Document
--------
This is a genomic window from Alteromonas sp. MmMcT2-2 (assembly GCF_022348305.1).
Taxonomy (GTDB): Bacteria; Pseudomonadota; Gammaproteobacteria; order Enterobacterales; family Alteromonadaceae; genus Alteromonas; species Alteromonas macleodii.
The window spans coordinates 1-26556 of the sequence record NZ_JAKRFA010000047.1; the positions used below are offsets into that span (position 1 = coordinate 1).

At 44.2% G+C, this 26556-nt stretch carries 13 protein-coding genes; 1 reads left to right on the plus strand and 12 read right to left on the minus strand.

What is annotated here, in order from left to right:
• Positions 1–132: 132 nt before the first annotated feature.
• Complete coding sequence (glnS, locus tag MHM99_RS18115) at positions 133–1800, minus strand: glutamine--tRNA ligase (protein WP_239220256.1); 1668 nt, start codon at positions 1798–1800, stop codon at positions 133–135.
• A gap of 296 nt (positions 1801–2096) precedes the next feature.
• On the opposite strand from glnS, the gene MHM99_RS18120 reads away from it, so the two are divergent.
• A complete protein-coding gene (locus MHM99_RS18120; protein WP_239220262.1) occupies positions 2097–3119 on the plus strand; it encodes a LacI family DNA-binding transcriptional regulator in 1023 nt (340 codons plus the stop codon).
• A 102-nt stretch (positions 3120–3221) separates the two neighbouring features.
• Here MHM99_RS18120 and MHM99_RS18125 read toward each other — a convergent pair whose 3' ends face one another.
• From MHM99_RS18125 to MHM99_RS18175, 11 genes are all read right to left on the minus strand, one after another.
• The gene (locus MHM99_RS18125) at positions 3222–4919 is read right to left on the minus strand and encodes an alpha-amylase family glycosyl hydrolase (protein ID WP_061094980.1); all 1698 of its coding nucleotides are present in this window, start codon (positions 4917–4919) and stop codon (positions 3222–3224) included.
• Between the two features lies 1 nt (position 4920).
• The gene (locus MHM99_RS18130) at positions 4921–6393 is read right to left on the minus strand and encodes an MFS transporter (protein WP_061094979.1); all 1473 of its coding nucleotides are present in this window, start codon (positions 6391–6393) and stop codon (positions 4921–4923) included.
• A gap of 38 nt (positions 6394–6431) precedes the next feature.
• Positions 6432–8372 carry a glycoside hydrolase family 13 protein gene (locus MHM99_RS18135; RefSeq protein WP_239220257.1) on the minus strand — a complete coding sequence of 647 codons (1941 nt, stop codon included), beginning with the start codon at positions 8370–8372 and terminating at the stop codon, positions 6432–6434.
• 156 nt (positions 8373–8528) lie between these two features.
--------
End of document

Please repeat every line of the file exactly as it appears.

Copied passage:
This is a genomic window from Alteromonas sp. MmMcT2-2 (assembly GCF_022348305.1).
Taxonomy (GTDB): Bacteria; Pseudomonadota; Gammaproteobacteria; order Enterobacterales; family Alteromonadaceae; genus Alteromonas; species Alteromonas macleodii.
The window spans coordinates 1-26556 of the sequence record NZ_JAKRFA010000047.1; the positions used below are offsets into that span (position 1 = coordinate 1).

At 44.2% G+C, this 26556-nt stretch carries 13 protein-coding genes; 1 reads left to right on the plus strand and 12 read right to left on the minus strand.

What is annotated here, in order from left to right:
• Positions 1–132: 132 nt before the first annotated feature.
• Complete coding sequence (glnS, locus tag MHM99_RS18115) at positions 133–1800, minus strand: glutamine--tRNA ligase (protein WP_239220256.1); 1668 nt, start codon at positions 1798–1800, stop codon at positions 133–135.
• A gap of 296 nt (positions 1801–2096) precedes the next feature.
• On the opposite strand from glnS, the gene MHM99_RS18120 reads away from it, so the two are divergent.
• A complete protein-coding gene (locus MHM99_RS18120; protein WP_239220262.1) occupies positions 2097–3119 on the plus strand; it encodes a LacI family DNA-binding transcriptional regulator in 1023 nt (340 codons plus the stop codon).
• A 102-nt stretch (positions 3120–3221) separates the two neighbouring features.
• Here MHM99_RS18120 and MHM99_RS18125 read toward each other — a convergent pair whose 3' ends face one another.
• From MHM99_RS18125 to MHM99_RS18175, 11 genes are all read right to left on the minus strand, one after another.
• The gene (locus MHM99_RS18125) at positions 3222–4919 is read right to left on the minus strand and encodes an alpha-amylase family glycosyl hydrolase (protein ID WP_061094980.1); all 1698 of its coding nucleotides are present in this window, start codon (positions 4917–4919) and stop codon (positions 3222–3224) included.
• Between the two features lies 1 nt (position 4920).
• The gene (locus MHM99_RS18130) at positions 4921–6393 is read right to left on the minus strand and encodes an MFS transporter (protein WP_061094979.1); all 1473 of its coding nucleotides are present in this window, start codon (positions 6391–6393) and stop codon (positions 4921–4923) included.
• A gap of 38 nt (positions 6394–6431) precedes the next feature.
• Positions 6432–8372 carry a glycoside hydrolase family 13 protein gene (locus MHM99_RS18135; RefSeq protein WP_239220257.1) on the minus strand — a complete coding sequence of 647 codons (1941 nt, stop codon included), beginning with the start codon at positions 8370–8372 and terminating at the stop codon, positions 6432–6434.
• 156 nt (positions 8373–8528) lie between these two features.